Backward induction and the game-theoretic analysis of chess

Ewerhart, Christian (2002). Backward induction and the game-theoretic analysis of chess. Games and Economic Behavior, 39(2):206-214.

Abstract

The paper scrutinizes various stylized facts related to the minmax theorem for chess. We first point out that, in contrast to the prevalent understanding, chess is actually an infinite game, so that backward induction does not apply in the strict sense. Second, we recall the original
argument for the minmax theorem of chess – which is forward rather than backward looking. Then it is shown that, alternatively, the minmax theorem for the infinite version of chess can be reduced to the minmax theorem of the usually employed finite version. The paper concludes with a comment on Zermelo’s (1913) non-repetition theorem.

Abstract

The paper scrutinizes various stylized facts related to the minmax theorem for chess. We first point out that, in contrast to the prevalent understanding, chess is actually an infinite game, so that backward induction does not apply in the strict sense. Second, we recall the original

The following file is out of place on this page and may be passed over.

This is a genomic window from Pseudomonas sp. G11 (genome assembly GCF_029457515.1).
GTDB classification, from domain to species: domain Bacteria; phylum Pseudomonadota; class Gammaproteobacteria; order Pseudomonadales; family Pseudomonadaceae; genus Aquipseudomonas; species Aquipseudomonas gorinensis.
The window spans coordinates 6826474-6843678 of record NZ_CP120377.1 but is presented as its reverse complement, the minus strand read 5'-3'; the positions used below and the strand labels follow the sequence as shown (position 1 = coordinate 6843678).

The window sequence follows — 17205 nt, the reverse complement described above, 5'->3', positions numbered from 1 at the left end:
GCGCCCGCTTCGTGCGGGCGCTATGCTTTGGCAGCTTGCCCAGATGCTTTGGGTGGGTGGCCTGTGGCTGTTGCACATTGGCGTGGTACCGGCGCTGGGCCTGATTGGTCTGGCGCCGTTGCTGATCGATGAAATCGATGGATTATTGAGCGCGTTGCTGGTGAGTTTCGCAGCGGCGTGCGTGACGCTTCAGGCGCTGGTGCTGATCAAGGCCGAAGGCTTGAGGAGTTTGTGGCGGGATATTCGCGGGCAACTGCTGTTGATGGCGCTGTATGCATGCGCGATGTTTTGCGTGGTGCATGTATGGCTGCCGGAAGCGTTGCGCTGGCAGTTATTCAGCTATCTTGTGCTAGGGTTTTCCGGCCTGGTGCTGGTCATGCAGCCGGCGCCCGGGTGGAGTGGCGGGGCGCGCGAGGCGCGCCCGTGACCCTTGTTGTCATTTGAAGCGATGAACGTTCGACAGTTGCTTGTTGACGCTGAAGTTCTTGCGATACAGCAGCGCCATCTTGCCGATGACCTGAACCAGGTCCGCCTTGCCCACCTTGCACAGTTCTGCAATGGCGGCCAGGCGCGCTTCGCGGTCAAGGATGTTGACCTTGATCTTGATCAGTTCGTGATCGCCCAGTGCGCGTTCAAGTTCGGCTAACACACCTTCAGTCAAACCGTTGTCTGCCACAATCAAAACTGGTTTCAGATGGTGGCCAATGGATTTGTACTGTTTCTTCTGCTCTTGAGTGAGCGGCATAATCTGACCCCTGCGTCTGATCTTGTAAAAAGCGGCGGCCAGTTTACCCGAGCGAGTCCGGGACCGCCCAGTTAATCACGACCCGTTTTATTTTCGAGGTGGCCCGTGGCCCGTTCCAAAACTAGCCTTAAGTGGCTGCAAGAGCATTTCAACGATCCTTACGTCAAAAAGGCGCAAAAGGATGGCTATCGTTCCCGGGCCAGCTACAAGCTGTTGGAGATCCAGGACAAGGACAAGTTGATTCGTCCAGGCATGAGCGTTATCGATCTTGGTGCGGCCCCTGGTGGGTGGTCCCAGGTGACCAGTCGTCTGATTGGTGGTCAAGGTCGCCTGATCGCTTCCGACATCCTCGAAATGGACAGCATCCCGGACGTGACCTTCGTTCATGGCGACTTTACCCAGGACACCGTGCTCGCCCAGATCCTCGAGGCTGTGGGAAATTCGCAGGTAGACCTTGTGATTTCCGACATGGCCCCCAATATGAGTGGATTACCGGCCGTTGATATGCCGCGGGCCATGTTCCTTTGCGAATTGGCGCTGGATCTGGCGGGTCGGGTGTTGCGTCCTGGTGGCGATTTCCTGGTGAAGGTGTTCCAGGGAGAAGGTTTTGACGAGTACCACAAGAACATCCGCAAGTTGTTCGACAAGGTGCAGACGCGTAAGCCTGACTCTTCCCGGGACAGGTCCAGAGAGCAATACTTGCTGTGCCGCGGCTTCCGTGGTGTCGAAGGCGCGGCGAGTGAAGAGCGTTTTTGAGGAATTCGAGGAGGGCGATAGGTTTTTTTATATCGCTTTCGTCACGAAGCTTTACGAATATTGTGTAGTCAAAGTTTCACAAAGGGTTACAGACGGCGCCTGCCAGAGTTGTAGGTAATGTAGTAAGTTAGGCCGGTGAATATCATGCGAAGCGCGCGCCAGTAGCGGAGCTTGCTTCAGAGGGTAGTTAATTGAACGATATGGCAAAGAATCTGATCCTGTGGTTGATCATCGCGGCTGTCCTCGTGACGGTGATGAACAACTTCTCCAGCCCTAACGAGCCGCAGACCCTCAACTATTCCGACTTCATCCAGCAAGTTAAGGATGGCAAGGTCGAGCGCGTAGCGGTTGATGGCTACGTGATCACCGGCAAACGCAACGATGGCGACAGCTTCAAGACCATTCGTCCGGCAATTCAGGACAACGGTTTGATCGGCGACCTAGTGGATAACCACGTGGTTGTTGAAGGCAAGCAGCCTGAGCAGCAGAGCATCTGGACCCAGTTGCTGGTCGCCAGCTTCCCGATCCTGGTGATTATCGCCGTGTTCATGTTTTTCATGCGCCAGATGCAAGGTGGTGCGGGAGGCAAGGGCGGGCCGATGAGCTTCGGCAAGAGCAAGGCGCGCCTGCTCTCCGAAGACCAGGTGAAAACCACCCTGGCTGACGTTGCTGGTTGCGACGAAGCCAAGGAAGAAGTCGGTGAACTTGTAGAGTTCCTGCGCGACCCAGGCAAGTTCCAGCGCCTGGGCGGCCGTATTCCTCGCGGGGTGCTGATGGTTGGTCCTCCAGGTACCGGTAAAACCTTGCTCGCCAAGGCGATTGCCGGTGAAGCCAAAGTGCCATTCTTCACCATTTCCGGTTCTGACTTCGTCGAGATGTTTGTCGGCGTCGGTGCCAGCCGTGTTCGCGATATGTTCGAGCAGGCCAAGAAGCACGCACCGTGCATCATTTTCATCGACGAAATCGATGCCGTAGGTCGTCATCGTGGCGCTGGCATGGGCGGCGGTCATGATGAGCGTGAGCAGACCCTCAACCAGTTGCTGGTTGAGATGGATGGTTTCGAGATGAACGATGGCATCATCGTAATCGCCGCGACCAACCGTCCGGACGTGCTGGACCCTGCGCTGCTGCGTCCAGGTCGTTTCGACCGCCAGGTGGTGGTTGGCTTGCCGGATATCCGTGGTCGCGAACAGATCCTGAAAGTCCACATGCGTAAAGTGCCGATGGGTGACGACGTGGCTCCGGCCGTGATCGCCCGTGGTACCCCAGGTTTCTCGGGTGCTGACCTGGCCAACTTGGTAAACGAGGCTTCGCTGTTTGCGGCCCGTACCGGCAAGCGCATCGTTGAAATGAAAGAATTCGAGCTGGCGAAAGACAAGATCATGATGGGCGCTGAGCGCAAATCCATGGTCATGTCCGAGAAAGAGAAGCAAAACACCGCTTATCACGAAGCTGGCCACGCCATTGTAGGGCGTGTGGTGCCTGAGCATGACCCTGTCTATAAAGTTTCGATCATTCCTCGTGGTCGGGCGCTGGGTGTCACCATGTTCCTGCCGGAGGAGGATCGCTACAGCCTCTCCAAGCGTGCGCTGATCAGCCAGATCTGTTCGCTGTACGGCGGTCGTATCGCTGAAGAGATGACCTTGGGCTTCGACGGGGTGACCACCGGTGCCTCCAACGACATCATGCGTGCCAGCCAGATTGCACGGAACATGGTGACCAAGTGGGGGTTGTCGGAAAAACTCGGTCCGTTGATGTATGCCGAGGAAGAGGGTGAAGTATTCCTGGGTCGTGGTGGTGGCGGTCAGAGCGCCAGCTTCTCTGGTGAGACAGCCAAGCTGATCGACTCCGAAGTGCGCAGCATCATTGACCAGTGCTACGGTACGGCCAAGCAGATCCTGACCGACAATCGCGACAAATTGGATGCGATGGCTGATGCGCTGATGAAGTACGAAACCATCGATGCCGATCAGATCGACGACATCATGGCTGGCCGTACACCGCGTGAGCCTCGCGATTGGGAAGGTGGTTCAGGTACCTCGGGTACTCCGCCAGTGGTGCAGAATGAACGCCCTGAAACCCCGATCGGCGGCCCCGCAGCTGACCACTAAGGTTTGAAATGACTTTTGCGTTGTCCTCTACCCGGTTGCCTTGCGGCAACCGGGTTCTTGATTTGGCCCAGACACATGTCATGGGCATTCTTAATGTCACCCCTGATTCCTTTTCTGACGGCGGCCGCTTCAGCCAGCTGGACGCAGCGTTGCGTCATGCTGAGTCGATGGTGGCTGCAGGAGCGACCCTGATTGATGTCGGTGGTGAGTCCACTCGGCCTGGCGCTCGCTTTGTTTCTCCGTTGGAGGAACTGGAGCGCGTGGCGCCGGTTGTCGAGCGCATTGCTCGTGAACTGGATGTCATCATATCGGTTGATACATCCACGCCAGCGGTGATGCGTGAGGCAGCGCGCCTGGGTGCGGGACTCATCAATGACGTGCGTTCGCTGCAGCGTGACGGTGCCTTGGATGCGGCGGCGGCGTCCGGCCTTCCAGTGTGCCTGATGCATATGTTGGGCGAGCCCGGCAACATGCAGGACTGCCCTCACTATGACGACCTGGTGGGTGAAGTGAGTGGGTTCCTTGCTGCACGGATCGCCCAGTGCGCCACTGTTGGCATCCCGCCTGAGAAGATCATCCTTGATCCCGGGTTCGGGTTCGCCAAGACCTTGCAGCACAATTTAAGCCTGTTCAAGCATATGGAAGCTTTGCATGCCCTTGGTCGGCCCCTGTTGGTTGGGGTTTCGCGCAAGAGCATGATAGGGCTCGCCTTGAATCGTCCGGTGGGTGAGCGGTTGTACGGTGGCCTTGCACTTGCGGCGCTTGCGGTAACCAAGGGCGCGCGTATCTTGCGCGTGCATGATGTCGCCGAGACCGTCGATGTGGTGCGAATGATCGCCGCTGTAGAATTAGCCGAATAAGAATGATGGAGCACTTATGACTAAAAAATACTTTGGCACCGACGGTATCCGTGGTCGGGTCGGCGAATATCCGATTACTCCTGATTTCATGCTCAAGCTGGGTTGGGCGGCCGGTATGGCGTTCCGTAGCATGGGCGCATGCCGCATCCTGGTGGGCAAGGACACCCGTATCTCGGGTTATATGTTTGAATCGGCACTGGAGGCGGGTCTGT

argument for the minmax theorem of chess – which is forward rather than backward looking. Then it is shown that, alternatively, the minmax theorem for the infinite version of chess can be reduced to the minmax theorem of the usually employed finite version. The paper concludes with a comment on Zermelo’s (1913) non-repetition theorem.

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1 citation in Web of Science®
5 citations in Scopus®

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Item Type: Journal Article, refereed, original work 03 Faculty of Economics > Department of Economics 330 Economics English 2002 30 Mar 2010 12:56 05 Apr 2016 14:04 Elsevier 0899-8256 https://doi.org/10.1006/game.2001.0900